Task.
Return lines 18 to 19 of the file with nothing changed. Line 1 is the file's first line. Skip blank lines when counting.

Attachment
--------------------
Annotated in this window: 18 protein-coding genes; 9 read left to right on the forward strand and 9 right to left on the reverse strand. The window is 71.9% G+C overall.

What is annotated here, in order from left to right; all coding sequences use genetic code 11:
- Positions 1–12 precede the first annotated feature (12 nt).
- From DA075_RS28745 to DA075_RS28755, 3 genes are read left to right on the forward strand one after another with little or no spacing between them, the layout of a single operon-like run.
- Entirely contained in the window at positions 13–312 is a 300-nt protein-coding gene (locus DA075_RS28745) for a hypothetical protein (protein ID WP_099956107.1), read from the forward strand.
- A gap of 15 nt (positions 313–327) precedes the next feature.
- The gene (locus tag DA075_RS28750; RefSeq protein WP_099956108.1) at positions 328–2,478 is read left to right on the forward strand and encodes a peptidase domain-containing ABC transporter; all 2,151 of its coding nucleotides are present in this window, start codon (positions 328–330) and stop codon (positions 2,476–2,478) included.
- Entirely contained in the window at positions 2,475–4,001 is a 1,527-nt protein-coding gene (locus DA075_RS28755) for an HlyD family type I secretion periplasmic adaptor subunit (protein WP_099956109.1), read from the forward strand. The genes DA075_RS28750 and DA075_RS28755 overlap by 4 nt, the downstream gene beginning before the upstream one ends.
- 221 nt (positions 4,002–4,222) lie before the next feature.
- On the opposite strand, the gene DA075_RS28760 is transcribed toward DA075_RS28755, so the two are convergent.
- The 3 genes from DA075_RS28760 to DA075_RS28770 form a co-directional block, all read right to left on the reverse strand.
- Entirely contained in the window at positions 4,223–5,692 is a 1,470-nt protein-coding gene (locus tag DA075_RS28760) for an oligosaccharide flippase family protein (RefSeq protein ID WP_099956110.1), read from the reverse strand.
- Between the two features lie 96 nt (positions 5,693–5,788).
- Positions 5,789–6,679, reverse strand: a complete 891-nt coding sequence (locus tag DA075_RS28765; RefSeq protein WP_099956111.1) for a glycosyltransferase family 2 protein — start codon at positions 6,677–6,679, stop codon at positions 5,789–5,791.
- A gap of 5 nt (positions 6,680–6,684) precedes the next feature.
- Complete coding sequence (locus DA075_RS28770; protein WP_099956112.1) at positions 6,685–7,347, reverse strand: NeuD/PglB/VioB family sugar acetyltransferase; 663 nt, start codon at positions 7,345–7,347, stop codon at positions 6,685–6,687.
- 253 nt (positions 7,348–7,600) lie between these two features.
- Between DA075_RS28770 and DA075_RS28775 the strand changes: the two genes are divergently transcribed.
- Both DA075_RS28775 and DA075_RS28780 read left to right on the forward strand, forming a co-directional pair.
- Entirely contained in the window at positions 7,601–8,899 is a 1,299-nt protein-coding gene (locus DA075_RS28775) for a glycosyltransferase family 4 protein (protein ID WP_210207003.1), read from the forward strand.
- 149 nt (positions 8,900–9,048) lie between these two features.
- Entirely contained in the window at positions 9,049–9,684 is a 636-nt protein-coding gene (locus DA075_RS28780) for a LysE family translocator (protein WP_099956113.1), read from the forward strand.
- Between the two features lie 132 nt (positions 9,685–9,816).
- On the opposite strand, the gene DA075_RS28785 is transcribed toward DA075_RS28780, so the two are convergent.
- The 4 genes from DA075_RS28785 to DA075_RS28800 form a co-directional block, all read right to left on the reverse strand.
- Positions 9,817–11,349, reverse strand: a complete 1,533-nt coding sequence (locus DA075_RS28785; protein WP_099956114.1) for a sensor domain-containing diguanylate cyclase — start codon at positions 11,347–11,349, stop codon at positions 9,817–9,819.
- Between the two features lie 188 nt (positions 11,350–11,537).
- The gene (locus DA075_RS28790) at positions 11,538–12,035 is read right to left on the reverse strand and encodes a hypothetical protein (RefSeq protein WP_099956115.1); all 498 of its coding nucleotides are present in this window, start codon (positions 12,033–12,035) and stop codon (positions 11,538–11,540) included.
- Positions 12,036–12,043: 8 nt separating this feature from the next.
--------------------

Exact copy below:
- Between DA075_RS28770 and DA075_RS28775 the strand changes: the two genes are divergently transcribed.
- Both DA075_RS28775 and DA075_RS28780 read left to right on the forward strand, forming a co-directional pair.